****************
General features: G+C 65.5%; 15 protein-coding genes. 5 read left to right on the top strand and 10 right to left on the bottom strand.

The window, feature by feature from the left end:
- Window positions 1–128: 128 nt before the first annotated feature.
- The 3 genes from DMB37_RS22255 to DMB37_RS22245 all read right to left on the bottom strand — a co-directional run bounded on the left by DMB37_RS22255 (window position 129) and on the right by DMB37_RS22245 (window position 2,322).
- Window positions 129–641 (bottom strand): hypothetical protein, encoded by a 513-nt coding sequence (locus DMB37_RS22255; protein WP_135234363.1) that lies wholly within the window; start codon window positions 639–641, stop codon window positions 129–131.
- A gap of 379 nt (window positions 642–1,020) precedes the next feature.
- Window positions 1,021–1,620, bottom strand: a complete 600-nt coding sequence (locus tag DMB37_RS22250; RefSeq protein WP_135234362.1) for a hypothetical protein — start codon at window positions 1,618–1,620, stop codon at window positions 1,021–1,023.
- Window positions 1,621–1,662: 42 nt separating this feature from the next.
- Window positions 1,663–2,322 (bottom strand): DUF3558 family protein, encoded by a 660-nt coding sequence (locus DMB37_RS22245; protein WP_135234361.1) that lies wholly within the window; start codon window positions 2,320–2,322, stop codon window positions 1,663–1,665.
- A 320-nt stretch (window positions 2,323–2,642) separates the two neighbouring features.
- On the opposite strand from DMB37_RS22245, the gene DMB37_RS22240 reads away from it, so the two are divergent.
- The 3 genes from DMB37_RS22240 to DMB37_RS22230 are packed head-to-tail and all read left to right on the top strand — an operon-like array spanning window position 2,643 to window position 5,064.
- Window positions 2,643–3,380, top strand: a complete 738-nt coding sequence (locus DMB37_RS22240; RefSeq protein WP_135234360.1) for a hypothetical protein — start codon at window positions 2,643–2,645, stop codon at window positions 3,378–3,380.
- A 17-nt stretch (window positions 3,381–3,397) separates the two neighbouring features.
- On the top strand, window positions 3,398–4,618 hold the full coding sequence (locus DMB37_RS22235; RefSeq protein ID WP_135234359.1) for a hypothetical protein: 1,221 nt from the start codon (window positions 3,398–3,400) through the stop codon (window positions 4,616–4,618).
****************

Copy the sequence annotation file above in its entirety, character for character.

General features: G+C 65.5%; 15 protein-coding genes. 5 read left to right on the top strand and 10 right to left on the bottom strand.

The window, feature by feature from the left end:
- Window positions 1–128: 128 nt before the first annotated feature.
- The 3 genes from DMB37_RS22255 to DMB37_RS22245 all read right to left on the bottom strand — a co-directional run bounded on the left by DMB37_RS22255 (window position 129) and on the right by DMB37_RS22245 (window position 2,322).
- Window positions 129–641 (bottom strand): hypothetical protein, encoded by a 513-nt coding sequence (locus DMB37_RS22255; protein WP_135234363.1) that lies wholly within the window; start codon window positions 639–641, stop codon window positions 129–131.
- A gap of 379 nt (window positions 642–1,020) precedes the next feature.
- Window positions 1,021–1,620, bottom strand: a complete 600-nt coding sequence (locus tag DMB37_RS22250; RefSeq protein WP_135234362.1) for a hypothetical protein — start codon at window positions 1,618–1,620, stop codon at window positions 1,021–1,023.
- Window positions 1,621–1,662: 42 nt separating this feature from the next.
- Window positions 1,663–2,322 (bottom strand): DUF3558 family protein, encoded by a 660-nt coding sequence (locus DMB37_RS22245; protein WP_135234361.1) that lies wholly within the window; start codon window positions 2,320–2,322, stop codon window positions 1,663–1,665.
- A 320-nt stretch (window positions 2,323–2,642) separates the two neighbouring features.
- On the opposite strand from DMB37_RS22245, the gene DMB37_RS22240 reads away from it, so the two are divergent.
- The 3 genes from DMB37_RS22240 to DMB37_RS22230 are packed head-to-tail and all read left to right on the top strand — an operon-like array spanning window position 2,643 to window position 5,064.
- Window positions 2,643–3,380, top strand: a complete 738-nt coding sequence (locus DMB37_RS22240; RefSeq protein WP_135234360.1) for a hypothetical protein — start codon at window positions 2,643–2,645, stop codon at window positions 3,378–3,380.
- A 17-nt stretch (window positions 3,381–3,397) separates the two neighbouring features.
- On the top strand, window positions 3,398–4,618 hold the full coding sequence (locus DMB37_RS22235; RefSeq protein ID WP_135234359.1) for a hypothetical protein: 1,221 nt from the start codon (window positions 3,398–3,400) through the stop codon (window positions 4,616–4,618).